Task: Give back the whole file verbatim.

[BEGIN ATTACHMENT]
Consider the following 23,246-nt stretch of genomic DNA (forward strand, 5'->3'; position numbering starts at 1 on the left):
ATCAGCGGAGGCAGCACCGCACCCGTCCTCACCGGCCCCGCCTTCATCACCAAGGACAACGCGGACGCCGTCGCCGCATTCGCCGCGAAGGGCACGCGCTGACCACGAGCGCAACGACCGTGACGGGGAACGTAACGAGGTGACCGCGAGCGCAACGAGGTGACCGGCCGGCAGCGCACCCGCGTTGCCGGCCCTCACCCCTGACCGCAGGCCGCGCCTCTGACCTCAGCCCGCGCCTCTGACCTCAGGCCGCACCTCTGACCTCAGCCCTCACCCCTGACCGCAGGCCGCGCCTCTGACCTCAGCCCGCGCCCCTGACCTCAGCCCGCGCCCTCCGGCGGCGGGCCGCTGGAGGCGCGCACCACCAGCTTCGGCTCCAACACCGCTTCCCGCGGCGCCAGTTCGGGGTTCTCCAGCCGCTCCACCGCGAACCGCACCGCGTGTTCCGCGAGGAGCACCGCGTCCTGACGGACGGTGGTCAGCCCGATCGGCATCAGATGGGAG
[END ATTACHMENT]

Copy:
Consider the following 23,246-nt stretch of genomic DNA (forward strand, 5'->3'; position numbering starts at 1 on the left):
ATCAGCGGAGGCAGCACCGCACCCGTCCTCACCGGCCCCGCCTTCATCACCAAGGACAACGCGGACGCCGTCGCCGCATTCGCCGCGAAGGGCACGCGCTGACCACGAGCGCAACGACCGTGACGGGGAACGTAACGAGGTGACCGCGAGCGCAACGAGGTGACCGGCCGGCAGCGCACCCGCGTTGCCGGCCCTCACCCCTGACCGCAGGCCGCGCCTCTGACCTCAGCCCGCGCCTCTGACCTCAGGCCGCACCTCTGACCTCAGCCCTCACCCCTGACCGCAGGCCGCGCCTCTGACCTCAGCCCGCGCCCCTGACCTCAGCCCGCGCCCTCCGGCGGCGGGCCGCTGGAGGCGCGCACCACCAGCTTCGGCTCCAACACCGCTTCCCGCGGCGCCAGTTCGGGGTTCTCCAGCCGCTCCACCGCGAACCGCACCGCGTGTTCCGCGAGGAGCACCGCGTCCTGACGGACGGTGGTCAGCCCGATCGGCATCAGATGGGAG